It was great to have loving parents but that doesn’t mean I through affirming thoughts for myself from the word go. I had very negative thinking patterns from around age 5 that had to be deconstructed and reconstructed starting around age 34. Even in the midst of a religious community I never felt equal to anyone. It’s only through 12 step recovery that I got rid of my secrets and then learned new ways of coping but I just learned how limited my ability to know what I need to know. Someone I noticed and heard speak I felt I really liked her but there was some gut pain around it. I couldn’t figure out why but I would not ask her out from that uncomfortable feeling. One day not do far back she approached me and asked if I would like her phone number. I was very honest with her about how I felt and could not discern that she was interested in me. We dated, both felt drawn to each other but the major problem was we came from two different places and different ways of looking at ourselves and ways of looking at the world and it did not go well. I learned a valuable lesson though that it’s important above all to feel comfortable with the other person and if your gut tells you there is something that doesn’t add up there is probably something that doesn’t add up. It was good for me in one respect. I liked her from what she said and how she carried herself and I did not feel hesitant about telling her how I felt. You just never know what you don’t know…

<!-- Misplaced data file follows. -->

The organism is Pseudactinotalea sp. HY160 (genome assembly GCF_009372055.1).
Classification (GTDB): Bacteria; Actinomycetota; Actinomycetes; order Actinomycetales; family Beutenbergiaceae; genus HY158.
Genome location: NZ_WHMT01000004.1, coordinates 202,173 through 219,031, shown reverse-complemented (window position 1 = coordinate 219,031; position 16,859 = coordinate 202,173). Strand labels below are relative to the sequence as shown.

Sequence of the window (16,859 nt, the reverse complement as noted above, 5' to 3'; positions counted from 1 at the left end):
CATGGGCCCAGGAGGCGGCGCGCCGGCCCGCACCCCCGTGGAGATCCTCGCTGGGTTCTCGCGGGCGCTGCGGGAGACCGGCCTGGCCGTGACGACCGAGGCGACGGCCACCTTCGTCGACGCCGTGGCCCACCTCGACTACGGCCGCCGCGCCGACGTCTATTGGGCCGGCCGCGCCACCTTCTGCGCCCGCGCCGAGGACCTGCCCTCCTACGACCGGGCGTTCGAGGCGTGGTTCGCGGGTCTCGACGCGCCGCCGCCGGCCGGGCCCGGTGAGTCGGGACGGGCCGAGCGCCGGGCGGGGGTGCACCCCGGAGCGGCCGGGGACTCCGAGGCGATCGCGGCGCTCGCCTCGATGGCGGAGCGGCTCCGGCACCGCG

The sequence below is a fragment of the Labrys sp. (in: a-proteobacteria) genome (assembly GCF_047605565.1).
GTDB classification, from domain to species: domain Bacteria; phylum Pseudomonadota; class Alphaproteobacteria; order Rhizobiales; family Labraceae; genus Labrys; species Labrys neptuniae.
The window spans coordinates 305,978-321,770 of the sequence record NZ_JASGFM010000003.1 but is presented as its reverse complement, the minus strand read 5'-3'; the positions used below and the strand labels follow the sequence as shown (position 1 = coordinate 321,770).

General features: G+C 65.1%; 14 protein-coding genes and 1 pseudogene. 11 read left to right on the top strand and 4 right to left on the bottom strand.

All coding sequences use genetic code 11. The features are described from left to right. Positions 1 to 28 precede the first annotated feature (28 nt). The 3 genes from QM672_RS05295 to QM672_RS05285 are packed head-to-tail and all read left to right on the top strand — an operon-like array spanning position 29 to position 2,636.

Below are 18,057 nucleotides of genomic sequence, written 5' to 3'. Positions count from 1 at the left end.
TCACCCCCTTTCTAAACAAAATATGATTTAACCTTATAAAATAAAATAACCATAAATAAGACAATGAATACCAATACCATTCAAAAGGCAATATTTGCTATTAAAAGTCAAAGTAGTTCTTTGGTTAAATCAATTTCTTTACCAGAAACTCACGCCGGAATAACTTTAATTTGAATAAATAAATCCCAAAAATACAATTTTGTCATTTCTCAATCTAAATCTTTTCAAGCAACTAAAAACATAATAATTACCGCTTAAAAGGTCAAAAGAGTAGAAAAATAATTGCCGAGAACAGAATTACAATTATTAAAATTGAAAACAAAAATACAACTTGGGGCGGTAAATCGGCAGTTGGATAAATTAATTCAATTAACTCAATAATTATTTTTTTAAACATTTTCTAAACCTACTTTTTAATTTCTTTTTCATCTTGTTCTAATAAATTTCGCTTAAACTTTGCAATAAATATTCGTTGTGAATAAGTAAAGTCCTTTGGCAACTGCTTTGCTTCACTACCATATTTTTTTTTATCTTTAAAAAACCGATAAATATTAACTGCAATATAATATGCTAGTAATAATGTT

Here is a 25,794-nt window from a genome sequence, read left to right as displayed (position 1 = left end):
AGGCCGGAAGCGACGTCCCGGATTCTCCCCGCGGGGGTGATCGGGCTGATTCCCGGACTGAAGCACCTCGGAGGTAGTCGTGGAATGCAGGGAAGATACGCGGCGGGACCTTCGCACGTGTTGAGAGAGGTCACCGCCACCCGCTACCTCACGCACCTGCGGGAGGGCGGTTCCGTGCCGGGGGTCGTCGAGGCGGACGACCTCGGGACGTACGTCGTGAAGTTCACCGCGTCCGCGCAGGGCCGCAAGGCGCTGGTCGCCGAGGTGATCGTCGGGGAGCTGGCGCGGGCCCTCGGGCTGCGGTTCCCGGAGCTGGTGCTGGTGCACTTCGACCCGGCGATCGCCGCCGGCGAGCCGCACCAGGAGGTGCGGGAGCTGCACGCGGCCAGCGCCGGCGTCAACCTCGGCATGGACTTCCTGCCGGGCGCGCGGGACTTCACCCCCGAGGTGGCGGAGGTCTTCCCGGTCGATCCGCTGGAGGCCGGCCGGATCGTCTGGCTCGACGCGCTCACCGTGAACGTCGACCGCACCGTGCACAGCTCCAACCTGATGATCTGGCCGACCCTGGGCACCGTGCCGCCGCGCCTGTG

• Kelly says:

          Ben thank you for your insight , you seem very wise and matter of fact which I really like. I couldn’t have said it better about Facebook- this is exactly how it made me feel too! You express yourself well on this platform I wonder if you were looking to meet someone special if you would consider on line dating.

          No you never ever know what you dont know so true.

          • Ben says:

            If your asking me if I have tried online dating, I have. I have been a paid member of eharmony more than twice. I have tried Plenty Of Fish, Match, BikerPlanet. None of these sites has worked. It usually leads to no contacts. A male is a visual creature by nature. Having read enough posts by women I don’t think they are very different either. In my brief last relationship, the downfall was due to not knowing character traits before entering into a relationship. If you have ever dated someone with narcissistic tendencies and not been able to identify them for what they are. It would be nice to have perfect insight into yourself and others. Hope this answers your question…

          • Ben says:

            If you were asking to talk further I do not not know how (other than through the forums) converse about topics one posts on this forum? I am certainly willing to publicly exchange thoughts..

            • Kelly says: